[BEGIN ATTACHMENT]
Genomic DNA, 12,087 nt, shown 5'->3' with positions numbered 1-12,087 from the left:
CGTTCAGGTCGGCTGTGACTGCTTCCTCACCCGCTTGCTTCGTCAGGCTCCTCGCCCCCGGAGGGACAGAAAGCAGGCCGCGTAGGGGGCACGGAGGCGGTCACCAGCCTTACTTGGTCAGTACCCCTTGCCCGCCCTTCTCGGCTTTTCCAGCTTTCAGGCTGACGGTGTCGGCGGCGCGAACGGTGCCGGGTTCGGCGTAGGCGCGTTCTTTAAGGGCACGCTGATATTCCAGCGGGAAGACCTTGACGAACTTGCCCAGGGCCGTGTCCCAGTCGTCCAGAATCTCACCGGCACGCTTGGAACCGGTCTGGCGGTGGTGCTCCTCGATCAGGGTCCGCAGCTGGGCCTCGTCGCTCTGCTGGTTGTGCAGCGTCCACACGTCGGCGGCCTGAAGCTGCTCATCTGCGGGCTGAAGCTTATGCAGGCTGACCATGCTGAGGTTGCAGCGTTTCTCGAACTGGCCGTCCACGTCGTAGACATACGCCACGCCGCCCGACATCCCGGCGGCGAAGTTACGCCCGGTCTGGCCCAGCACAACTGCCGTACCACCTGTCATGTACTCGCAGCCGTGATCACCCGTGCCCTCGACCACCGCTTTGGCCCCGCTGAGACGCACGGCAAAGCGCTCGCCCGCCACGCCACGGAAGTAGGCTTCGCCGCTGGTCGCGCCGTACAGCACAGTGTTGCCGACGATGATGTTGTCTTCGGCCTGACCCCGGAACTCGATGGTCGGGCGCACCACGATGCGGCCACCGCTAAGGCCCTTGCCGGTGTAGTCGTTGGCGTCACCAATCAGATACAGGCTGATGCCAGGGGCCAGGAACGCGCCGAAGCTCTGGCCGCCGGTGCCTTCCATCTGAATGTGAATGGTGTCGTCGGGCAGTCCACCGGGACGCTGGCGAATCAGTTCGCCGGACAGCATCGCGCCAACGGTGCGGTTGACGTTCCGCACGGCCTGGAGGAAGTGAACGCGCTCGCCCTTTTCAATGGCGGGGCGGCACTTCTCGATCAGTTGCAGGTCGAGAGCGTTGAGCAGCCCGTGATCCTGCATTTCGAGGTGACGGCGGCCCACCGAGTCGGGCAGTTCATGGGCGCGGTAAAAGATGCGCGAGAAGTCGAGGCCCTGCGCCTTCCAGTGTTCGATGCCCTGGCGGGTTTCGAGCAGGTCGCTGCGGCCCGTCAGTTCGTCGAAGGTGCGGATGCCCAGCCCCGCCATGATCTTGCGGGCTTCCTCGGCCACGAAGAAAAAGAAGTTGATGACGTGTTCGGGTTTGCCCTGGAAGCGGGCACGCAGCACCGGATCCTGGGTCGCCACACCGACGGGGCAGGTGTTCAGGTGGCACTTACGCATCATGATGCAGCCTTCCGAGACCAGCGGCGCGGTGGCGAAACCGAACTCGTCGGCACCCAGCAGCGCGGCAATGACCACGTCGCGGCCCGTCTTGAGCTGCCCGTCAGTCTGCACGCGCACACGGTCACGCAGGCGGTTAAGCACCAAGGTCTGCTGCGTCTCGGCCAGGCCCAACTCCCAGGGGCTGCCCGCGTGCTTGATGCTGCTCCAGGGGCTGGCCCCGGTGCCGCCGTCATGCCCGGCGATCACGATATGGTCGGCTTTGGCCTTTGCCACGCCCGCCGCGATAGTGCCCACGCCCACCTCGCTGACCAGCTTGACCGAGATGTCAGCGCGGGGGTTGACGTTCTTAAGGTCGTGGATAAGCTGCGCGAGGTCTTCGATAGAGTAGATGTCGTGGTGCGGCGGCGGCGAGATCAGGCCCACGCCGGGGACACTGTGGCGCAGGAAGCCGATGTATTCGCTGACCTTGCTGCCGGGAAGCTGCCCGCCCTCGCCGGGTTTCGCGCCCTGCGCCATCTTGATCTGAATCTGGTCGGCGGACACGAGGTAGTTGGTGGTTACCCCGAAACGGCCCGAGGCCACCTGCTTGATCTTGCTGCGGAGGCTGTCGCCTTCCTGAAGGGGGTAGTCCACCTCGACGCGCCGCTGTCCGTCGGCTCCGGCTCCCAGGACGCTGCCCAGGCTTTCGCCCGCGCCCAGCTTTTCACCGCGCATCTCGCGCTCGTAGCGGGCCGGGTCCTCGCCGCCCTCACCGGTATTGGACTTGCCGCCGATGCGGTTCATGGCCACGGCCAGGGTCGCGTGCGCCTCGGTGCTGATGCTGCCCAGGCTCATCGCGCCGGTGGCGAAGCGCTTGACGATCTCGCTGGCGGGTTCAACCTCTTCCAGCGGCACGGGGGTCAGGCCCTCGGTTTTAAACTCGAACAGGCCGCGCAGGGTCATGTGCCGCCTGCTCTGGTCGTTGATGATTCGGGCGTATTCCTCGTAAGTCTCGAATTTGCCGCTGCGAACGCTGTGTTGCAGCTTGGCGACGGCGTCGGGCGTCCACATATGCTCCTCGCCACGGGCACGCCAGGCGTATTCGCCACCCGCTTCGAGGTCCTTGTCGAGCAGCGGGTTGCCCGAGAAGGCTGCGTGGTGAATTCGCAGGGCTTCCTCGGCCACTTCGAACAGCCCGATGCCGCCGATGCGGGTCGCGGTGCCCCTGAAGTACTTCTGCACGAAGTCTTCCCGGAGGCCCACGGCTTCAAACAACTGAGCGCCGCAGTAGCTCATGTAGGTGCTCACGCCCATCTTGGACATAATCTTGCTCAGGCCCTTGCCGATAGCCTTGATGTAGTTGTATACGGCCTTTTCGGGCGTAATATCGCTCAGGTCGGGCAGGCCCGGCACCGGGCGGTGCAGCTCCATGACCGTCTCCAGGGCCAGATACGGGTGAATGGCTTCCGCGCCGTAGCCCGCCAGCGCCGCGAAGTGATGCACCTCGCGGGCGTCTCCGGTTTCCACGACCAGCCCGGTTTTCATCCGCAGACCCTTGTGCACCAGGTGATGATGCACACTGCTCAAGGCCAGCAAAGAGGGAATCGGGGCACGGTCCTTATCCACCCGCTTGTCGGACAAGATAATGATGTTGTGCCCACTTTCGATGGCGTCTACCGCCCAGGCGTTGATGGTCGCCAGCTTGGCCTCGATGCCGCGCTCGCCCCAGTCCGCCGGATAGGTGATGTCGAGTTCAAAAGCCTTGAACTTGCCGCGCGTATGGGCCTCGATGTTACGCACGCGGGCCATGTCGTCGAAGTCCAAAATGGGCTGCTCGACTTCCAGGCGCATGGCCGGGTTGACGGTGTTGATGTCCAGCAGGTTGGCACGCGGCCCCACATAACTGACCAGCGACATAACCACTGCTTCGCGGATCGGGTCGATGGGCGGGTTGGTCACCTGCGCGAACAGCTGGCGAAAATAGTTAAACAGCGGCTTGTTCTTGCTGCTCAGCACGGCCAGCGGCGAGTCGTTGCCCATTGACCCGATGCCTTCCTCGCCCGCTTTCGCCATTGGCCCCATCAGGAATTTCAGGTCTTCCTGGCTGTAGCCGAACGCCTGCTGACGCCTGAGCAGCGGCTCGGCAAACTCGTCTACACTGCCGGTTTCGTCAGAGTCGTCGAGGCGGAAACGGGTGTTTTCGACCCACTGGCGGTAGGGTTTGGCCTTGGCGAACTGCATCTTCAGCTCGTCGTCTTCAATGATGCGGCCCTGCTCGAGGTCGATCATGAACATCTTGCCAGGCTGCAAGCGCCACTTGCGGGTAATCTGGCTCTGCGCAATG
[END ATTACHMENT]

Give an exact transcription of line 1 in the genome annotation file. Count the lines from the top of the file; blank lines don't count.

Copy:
Genomic DNA, 12,087 nt, shown 5'->3' with positions numbered 1-12,087 from the left: